Distraction and deception is key!
Geezer Girls - Dreda Say Mitchell
Member Name: h_perry
Geezer Girls - Dreda Say Mitchell
Date: 01/10/12, updated on 23/01/13 (46 review reads)
Advantages: Great read, strong ending
Disadvantages: It does feature strong language but the book is aimed at over 18 years
"Great read written by a great girl" Martina Cole.
I found this book at the local library it was on the new additions shelf and it immediately caught my eye, I noticed it wasn't a book I would normally read but I had seen that a few people had taken it out in a short period of time so I viewed this as a good indicator that this book was worth a go!
After a bit of research I found out that Dreda Say Mitchell the fantastic author of this compelling read is an award winning author who has had other hit novels called Running Hot and Hit Girls. She has also been named one of Britain's remarkable women. Dreda is also a journalist and educational advisor at present. Dreda was born in the east end of London to Caribbean parents. She has had a varied career before becoming an author with some of her career's being in the teaching sector and also as radio broadcasting.
The book is aimed towards adults and its story line sees four teenage girls go through "special community projects" which sees the girls being turned from naïve and unknowledgeable about the crime world, to becoming "Geezer Girls" in which they take part in organised crimes such as drug dealing, gun running, gem smuggling and money laundering. They are taken in by a man they name The Geezer after their mothers who were previous "employees" get themselves stitched up by the authorities in Sankora; he makes the girls believe he is looking after them but then again it's all about deception and distraction.
The story features the saying distraction and deception which are viewed by The Geezer as the two things to be a successful criminal, the writer has used this in her writing to distract the reader and deceive them into believe the story is going to go one way and then all of a sudden the tale twists to something your mind hasn't thought off, it is a very clever read. The story is very strong and gripping and I managed to read the whole book (435 pages) in 2 days that is quite good for me it normally takes me a week to get through a book of that size. The story features many different topics, from crime to love after hardships. I have never heard of the author before this book but I will definitely be looking for more of her books in the future, I think this book is a very clever way of making a perhaps ordinary crime story into a woman as well as man friendly story which twists and turns with different possible endings being created by the reader, the actual ending is very clever and one I wouldn't have sussed out from the beginning. I think this is a very strong advantage of the book as many books I have read that follow similar stories are all predictable and leave me feeling disappointed as I could have guessed the ending rather than reading it. The book itself is very diverse and multi-cultural as it features both black and white characters, the settings all contrast and show how cultures differ greatly, scenes are set in prisons abroad where it is acceptable to bribe prison officers and how these officers are free to abuse their inmates, and then it shows how a similar thing is happening in London and how the social services are "bent" and are helping known crime lords get their hands on innocent children to mould them into clever criminals.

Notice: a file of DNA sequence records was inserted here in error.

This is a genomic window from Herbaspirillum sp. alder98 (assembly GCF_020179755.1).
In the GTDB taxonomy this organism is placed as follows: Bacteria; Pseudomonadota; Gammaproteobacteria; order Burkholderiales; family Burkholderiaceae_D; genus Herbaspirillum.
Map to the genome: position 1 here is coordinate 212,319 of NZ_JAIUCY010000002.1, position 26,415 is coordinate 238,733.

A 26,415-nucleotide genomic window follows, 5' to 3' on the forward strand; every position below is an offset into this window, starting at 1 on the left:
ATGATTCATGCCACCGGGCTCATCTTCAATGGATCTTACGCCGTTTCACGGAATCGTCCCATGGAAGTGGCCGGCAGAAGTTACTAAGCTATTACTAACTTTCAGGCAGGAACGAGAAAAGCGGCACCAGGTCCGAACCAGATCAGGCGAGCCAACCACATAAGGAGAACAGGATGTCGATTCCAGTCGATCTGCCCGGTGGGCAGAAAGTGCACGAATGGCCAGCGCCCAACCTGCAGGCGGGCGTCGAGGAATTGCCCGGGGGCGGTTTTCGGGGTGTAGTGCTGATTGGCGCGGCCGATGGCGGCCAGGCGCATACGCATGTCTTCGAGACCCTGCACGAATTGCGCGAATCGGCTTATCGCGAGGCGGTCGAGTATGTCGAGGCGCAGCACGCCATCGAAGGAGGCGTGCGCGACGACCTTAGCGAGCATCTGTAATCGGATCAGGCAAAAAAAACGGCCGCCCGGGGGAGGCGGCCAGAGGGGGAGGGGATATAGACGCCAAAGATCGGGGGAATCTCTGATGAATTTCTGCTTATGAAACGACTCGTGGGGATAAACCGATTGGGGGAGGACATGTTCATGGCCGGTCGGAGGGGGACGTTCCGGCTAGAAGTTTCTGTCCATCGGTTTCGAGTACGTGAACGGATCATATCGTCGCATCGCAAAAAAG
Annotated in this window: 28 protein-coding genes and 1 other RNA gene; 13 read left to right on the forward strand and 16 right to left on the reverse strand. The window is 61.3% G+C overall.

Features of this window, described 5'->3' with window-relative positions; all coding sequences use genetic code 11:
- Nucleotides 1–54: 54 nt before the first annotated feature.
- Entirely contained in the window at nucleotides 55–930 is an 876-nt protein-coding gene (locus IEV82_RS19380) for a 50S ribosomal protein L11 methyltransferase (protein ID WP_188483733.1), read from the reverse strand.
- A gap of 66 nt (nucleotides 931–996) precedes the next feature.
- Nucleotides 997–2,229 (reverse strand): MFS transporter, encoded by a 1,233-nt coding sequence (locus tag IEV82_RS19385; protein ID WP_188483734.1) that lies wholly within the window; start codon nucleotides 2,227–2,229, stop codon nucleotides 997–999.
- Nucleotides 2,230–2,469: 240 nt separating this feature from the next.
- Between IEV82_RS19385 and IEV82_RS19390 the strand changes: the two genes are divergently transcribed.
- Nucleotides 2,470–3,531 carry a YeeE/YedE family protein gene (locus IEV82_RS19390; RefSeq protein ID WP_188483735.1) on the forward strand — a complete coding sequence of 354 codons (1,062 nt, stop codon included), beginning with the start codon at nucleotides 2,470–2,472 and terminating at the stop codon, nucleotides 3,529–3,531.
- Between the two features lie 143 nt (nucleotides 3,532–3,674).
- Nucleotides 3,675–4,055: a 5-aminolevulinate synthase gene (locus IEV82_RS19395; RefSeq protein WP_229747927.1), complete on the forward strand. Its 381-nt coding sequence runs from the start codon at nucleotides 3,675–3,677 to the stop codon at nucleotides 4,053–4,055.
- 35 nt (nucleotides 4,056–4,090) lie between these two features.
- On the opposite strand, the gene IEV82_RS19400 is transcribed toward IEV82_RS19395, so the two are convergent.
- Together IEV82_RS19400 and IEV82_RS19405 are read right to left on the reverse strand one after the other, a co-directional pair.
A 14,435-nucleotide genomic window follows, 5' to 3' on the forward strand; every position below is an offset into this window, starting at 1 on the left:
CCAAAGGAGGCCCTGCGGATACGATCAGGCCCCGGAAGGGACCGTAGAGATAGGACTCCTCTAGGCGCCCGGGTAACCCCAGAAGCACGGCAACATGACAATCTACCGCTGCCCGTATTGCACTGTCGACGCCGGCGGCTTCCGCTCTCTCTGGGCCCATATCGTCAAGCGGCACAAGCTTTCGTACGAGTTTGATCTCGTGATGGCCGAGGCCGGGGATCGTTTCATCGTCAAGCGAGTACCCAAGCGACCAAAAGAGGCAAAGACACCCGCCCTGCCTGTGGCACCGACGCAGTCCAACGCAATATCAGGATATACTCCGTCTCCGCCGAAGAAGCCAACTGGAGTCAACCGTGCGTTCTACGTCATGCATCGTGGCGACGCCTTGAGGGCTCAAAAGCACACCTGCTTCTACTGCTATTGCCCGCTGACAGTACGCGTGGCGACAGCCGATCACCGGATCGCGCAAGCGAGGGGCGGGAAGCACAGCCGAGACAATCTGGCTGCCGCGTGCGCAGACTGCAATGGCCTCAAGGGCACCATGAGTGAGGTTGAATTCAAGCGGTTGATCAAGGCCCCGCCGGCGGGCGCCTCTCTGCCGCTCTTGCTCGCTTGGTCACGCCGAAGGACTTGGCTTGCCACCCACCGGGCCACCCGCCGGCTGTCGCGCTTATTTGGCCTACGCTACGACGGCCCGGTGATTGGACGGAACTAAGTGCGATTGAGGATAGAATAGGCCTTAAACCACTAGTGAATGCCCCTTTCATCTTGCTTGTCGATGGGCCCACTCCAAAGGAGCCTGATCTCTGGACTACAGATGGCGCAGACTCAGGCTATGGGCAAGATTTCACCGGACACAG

The story starts with a mild portion of the ending, it does get quite confusing as you try and work out what is happening and who is who, however when the chapter is repeated at the end with the extra bits to piece together, you see how the whole story slots together and your mind starts mentally noting how the end has come to be like this. The story features many different aspects as it flitters between London and the four girls, then to Sankora and their four mothers and in between the people who link the story together, I like this as it makes the read more compelling and realistic as you are seeing the story from a more objective perspective as you can weigh up what is happening from all angles, it sort of makes you feel like a detective piecing together the crime and trying to work out what will happen to the characters by the end of the story. I would like to see this book be turned into a film as it is full of strong imagery and storylines that would make a great theatrical movie.
This book can be purchased from most high street and online book retailers, it is currently available on Amazon UK for £4.99 (Kindle edition), £5.99 (Paperback with free delivery) there are other Amazon trade prices which vary weekly so it would be worth shopping around to get the best deal.
Paperback: 448 pages
Publisher: Hodder Paperbacks (23 July 2009)
Review also on Ciao under the same username
Summary: See review